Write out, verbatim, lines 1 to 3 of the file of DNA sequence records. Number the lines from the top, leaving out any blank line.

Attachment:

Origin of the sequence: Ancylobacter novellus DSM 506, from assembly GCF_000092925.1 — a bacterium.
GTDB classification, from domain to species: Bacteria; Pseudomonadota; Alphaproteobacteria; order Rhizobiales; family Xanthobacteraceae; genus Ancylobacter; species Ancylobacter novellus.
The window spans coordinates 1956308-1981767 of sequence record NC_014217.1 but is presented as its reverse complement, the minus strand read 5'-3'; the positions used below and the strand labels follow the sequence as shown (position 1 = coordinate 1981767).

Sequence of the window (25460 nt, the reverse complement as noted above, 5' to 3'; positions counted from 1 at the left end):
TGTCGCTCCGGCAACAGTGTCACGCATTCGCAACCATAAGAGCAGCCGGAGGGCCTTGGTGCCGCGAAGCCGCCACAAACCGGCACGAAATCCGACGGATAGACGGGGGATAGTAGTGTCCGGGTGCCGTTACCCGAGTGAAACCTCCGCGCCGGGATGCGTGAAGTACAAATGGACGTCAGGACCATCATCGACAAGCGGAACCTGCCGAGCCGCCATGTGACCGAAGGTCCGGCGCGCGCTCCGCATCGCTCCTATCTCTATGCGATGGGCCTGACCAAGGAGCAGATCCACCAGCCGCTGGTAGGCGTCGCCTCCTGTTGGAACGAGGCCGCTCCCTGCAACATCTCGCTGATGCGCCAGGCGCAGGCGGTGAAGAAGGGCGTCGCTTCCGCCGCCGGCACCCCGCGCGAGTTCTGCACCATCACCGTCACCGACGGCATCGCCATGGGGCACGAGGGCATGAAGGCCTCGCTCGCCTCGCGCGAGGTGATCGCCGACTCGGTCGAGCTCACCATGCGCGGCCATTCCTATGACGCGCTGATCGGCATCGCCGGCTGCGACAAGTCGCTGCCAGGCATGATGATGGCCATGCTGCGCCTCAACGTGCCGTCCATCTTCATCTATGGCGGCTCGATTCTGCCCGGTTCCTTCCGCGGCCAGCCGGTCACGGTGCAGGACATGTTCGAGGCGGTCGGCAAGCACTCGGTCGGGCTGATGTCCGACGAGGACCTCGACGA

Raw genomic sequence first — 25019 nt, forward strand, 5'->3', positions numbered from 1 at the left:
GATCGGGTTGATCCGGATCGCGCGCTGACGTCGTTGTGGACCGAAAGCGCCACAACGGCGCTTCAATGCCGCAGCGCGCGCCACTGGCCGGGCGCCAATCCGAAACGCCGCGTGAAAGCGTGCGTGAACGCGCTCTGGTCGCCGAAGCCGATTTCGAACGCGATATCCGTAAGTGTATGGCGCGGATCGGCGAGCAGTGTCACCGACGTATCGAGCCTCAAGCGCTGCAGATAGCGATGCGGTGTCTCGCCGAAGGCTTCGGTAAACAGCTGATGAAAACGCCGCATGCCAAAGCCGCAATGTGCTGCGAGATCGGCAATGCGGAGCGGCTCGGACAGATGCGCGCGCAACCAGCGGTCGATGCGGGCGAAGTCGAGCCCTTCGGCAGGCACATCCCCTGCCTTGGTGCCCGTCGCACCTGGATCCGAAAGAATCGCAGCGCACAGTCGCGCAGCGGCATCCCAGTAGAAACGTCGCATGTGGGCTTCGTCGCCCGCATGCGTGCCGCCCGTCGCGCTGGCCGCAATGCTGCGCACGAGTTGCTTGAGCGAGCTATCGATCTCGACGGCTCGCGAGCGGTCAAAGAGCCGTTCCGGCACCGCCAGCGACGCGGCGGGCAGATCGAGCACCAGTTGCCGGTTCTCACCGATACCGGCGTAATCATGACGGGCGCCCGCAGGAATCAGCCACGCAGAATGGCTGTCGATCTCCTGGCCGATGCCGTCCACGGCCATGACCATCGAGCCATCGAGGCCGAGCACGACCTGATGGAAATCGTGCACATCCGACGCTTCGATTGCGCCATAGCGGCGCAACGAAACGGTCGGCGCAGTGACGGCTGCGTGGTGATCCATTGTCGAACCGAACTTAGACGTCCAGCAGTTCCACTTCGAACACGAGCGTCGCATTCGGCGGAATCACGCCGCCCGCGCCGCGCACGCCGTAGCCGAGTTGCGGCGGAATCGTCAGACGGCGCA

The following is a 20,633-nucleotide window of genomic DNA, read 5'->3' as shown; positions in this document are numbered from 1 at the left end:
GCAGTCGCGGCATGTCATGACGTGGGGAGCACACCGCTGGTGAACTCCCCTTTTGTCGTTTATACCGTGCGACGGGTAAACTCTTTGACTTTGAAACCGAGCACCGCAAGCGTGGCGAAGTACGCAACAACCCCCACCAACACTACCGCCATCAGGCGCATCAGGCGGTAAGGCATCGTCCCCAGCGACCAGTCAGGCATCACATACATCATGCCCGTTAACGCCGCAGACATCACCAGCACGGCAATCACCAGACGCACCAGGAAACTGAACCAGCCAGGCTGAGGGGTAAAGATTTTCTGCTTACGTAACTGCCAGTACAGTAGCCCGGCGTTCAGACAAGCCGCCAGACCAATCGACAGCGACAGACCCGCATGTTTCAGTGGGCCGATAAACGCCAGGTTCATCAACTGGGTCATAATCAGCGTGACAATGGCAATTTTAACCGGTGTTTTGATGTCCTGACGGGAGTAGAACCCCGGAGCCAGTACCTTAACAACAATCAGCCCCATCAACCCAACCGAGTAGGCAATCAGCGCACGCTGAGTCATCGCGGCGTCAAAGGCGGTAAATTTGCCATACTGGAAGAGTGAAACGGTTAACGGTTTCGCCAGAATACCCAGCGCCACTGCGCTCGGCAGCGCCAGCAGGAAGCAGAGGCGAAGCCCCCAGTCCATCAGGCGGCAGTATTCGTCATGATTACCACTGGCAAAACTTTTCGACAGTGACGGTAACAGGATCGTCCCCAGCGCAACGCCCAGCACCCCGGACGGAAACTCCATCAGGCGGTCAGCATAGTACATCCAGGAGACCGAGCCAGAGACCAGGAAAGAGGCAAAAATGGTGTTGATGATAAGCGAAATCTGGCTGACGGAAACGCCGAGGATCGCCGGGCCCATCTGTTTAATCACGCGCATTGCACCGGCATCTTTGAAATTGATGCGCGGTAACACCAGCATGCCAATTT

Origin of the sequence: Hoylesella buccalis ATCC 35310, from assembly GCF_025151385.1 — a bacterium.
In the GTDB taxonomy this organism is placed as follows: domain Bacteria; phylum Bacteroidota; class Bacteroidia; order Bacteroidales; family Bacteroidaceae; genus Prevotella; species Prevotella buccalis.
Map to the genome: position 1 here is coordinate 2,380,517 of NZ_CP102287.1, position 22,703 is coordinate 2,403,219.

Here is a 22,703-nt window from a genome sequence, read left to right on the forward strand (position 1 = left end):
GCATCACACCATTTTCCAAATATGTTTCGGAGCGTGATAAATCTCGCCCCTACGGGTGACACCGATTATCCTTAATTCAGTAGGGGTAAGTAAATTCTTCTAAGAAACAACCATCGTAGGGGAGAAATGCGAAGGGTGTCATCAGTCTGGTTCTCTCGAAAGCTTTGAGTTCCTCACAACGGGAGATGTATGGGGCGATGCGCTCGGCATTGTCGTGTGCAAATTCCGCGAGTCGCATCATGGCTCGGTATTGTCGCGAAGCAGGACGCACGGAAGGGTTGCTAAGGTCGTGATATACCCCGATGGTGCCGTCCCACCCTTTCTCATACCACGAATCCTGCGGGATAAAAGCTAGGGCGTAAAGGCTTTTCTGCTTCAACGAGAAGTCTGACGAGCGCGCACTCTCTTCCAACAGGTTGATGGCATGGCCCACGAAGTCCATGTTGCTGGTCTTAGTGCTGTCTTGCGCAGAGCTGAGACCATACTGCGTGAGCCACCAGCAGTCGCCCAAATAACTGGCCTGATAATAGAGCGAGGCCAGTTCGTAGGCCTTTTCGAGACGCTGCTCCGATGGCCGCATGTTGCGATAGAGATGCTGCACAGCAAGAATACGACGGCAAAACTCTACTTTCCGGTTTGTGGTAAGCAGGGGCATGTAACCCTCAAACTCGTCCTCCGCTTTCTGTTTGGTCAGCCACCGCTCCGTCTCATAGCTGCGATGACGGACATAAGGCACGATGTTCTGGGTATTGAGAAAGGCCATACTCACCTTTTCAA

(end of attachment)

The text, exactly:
Origin of the sequence: Ancylobacter novellus DSM 506, from assembly GCF_000092925.1 — a bacterium.
GTDB classification, from domain to species: Bacteria; Pseudomonadota; Alphaproteobacteria; order Rhizobiales; family Xanthobacteraceae; genus Ancylobacter; species Ancylobacter novellus.
The window spans coordinates 1956308-1981767 of sequence record NC_014217.1 but is presented as its reverse complement, the minus strand read 5'-3'; the positions used below and the strand labels follow the sequence as shown (position 1 = coordinate 1981767).